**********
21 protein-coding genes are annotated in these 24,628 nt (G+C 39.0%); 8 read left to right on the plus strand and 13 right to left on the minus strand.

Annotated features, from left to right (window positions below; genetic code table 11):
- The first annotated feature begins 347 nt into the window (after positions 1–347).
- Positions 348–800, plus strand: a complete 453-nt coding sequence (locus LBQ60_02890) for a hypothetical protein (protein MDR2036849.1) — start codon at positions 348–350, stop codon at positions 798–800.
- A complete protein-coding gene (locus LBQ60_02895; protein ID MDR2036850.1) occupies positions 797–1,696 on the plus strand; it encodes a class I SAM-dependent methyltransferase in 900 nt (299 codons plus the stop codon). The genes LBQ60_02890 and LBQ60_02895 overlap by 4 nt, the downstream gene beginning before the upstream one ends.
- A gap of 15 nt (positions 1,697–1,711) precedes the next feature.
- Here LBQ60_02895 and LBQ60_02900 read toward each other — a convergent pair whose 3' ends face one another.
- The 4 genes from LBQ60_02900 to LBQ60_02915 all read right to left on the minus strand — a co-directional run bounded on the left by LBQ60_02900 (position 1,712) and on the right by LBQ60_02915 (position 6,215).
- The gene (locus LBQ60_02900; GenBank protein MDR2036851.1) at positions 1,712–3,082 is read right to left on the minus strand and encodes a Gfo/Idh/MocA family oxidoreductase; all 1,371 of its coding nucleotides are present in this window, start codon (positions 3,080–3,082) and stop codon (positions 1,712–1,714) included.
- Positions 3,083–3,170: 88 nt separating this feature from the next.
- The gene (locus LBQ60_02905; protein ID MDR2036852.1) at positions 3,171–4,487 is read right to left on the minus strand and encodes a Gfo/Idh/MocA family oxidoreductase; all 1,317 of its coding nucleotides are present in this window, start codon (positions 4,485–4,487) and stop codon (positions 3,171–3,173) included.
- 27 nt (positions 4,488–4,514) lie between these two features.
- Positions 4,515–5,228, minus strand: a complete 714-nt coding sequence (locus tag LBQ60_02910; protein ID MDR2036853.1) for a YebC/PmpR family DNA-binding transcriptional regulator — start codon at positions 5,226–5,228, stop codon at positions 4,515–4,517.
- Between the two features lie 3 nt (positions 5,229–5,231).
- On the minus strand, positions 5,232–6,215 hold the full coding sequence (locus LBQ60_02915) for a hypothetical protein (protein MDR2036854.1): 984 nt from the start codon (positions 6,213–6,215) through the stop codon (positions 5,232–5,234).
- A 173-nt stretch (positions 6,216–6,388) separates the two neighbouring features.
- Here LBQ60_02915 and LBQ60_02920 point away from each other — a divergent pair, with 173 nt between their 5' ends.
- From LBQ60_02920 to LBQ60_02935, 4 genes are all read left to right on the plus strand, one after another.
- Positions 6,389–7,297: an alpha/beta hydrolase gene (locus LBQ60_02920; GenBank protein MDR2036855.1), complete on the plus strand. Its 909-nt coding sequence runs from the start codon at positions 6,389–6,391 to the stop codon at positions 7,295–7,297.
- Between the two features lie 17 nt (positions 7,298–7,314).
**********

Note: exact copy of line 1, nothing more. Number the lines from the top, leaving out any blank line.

21 protein-coding genes are annotated in these 24,628 nt (G+C 39.0%); 8 read left to right on the plus strand and 13 right to left on the minus strand.